Community meetings on this are a good idea. Ask for them in your letters. We’ll talk to our South Beach-Rincon Hill-Mission Bay allies as well on this. Thanks for the suggestion.
    In terms of what else you can do, we’d welcome members (existing or new) who would like to help lead our organization on these kinds of issues. So to all who read this entry, we’d love to have your help.

  13. While the Boat will not be operating on the E tomorrow, we (Run 172) have every intention of having it on the regular F-Shuttle (Ferry to Wharf).
    ps: every modern device I’ve used to access the internet (phones, computers, etc) defaults to lower case, and setting to all caps requires at least one extra keystroke. Even if your device defaults to upper case, as a courtesy to the internet, where ALL CAPS is interpreted as shouting or yelling, usually by a newbie, please set your device to lower case.

  14. Let me know if you can arrange a community meeting around this or bring it up somewhere, I’ll gladly attend to show my support.
    I remember Gavin Newsom used to have some sort of community meetings through ActLocally SF but I’m not sure that’s around anymore. That would be a good area to bring this up.
    Another offbeat couple question: Has anyone brought up the idea of expanded (controversial I know) cable car routes? I’ve been curious about that for a while but haven’t found a forum to ask. Like maybe extending the California line or reintroducing B-Geary or another old route? It isn’t MSR’s PCC-style route but its still a historical railway and adds character to the city. I would think that there would be community support for it but I have heard MUNI has a hard time making money on the cable cars.

  15. Maybe running two cars from the Wharf to Caltrain on two Sundays won’t make that much difference is how well Muni runs during the morning rush on Tuesday, but I remember coming to The City back in Oct. 1987 (en route to Portland to ride their new light rail service) and riding the two single-truckers (Porto 189 or 122, and MSRy 578) on the old State Belt track with the help of diesel generators. Just a small test operation, but it was the precursor of today’s service.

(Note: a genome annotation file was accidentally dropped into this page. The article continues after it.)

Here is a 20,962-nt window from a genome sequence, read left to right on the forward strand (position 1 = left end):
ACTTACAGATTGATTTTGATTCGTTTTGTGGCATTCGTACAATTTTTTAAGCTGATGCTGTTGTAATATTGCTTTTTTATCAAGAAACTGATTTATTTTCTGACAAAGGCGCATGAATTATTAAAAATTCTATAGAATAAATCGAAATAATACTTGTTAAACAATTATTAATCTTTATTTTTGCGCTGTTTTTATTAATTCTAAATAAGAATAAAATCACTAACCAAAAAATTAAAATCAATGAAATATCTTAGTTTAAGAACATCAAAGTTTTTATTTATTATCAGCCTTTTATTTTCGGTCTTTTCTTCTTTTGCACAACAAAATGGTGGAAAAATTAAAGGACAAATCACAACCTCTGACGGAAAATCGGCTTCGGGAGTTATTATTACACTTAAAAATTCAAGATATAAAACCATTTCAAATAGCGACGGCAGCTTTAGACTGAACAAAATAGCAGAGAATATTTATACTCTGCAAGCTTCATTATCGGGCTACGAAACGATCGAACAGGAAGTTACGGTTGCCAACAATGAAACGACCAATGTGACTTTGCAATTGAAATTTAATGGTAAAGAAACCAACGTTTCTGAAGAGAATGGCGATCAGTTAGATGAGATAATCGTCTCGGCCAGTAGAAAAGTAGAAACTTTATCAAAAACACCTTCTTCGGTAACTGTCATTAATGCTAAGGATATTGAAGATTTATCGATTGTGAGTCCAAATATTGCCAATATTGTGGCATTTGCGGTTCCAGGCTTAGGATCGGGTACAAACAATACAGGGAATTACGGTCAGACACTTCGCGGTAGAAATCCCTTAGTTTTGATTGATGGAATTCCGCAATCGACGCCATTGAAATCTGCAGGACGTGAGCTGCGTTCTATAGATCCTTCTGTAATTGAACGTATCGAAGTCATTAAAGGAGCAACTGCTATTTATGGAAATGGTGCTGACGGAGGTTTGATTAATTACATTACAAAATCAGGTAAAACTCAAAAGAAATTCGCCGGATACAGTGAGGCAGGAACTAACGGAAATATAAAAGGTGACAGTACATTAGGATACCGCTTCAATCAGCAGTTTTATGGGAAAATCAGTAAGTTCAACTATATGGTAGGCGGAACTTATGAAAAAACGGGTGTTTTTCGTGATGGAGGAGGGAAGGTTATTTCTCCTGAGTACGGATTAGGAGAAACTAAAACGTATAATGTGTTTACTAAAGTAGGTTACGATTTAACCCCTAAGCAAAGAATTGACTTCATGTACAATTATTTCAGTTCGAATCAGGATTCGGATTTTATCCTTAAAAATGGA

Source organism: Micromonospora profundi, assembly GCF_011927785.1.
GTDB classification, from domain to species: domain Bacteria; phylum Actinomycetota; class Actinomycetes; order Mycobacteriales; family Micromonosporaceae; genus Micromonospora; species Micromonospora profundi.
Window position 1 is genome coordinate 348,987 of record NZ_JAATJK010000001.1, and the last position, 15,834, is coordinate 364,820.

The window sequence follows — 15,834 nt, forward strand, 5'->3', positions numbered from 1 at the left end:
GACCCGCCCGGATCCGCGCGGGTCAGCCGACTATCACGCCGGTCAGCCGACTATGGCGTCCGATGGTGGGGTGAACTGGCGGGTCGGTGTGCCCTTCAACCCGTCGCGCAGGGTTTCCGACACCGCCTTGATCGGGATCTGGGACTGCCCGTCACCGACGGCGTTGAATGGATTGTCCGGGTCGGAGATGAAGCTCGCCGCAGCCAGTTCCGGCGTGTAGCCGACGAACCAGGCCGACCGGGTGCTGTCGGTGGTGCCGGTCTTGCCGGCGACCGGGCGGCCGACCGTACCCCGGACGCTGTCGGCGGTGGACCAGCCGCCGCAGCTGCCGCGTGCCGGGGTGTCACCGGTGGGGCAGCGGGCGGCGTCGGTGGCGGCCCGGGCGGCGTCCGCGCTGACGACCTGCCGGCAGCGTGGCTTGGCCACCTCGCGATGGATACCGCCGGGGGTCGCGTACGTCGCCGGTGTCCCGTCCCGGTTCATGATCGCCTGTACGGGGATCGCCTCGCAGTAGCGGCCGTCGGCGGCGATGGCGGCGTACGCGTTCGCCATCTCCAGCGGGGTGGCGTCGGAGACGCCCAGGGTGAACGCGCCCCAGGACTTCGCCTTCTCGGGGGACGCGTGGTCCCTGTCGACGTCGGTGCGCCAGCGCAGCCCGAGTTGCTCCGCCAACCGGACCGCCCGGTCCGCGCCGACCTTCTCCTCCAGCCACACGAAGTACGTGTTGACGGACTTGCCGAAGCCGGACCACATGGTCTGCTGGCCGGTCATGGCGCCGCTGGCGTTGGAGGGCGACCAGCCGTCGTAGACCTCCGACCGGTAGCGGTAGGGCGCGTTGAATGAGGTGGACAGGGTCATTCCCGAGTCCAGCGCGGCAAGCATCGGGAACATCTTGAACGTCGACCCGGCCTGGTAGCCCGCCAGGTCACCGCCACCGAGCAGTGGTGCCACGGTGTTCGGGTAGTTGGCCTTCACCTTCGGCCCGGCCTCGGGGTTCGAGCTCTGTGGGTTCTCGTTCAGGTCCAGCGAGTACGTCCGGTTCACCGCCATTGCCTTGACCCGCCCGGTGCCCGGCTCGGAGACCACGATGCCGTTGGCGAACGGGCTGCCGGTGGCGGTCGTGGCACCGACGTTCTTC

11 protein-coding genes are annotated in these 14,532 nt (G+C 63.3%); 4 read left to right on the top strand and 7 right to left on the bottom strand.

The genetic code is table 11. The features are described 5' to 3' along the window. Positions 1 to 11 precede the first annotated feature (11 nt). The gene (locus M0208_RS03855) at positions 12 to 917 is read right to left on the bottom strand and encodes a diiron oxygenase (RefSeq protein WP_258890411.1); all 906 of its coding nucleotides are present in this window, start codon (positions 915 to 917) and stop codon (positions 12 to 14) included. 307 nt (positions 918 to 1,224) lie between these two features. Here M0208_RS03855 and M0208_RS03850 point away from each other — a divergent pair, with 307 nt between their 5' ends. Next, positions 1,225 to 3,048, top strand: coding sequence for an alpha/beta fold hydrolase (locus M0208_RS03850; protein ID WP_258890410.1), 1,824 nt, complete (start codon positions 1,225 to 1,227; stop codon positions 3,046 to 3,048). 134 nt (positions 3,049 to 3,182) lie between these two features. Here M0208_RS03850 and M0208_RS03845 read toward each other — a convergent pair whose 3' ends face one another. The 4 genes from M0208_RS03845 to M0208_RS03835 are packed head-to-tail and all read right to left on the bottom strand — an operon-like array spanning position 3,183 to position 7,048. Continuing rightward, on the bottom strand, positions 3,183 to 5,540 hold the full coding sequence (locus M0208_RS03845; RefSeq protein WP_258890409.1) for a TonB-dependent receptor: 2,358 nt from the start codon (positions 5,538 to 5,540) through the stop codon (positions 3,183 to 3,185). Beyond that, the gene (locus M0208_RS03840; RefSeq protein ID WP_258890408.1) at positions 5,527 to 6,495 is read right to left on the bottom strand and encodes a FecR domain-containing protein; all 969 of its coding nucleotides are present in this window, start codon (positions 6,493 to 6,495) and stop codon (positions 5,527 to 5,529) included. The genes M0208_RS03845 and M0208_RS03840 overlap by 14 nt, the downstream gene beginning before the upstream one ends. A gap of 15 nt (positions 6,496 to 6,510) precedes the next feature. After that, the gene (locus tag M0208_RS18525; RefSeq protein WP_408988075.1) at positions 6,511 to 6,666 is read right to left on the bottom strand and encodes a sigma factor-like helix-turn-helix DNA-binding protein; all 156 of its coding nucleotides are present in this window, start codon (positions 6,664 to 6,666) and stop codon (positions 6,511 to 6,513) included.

16. @ thamesnman – yes, expanded cable car routes have been talked about ever since they were last cut back in 1954. For all the background on that cutback, click the list in the blog’s right-hand nav bar on “complete archive,” then select “2004.06.01: 1954: Bitter loss.” We’ll start a discussion on cable car extensions with some background to foster discussion.
    By the way, the B-Geary was a streetcar, not a cable car, but there has also been constant talk about restoring streetcar service on that street since the line was turned over to buses in 1956.

  17. Historic streetcars should not share the N and T tracks south of market. There are enough problems running the two lines on this segment on a daily basis. Perhaps E-line service can be considered on weekends to serve the tourists, but during the week let’s keep the focus on commuters. I love the historic fleet. It adds a beautiful sense of nostalgia to the city. However, let’s be honest…I don’t rely on the F-line as a means to get from home to work. I have a hard enough time dealing with the hassles and delays of 5 MUNI lines converging in one tunnel.

  18. can’t you guys advocate for extending california cable car to like, west of presidio somewhere and maybe have them reintroduce the B as a hybrid route (historic and regular streetcar, but could cause meltdown problems)?

  19. @ Whole Wheat Toast — We advocate for the highest priority projects of our members, provided the advocates are willing to work hard on the project themselves, instead of just making a suggestion and expecting others to carry the ball.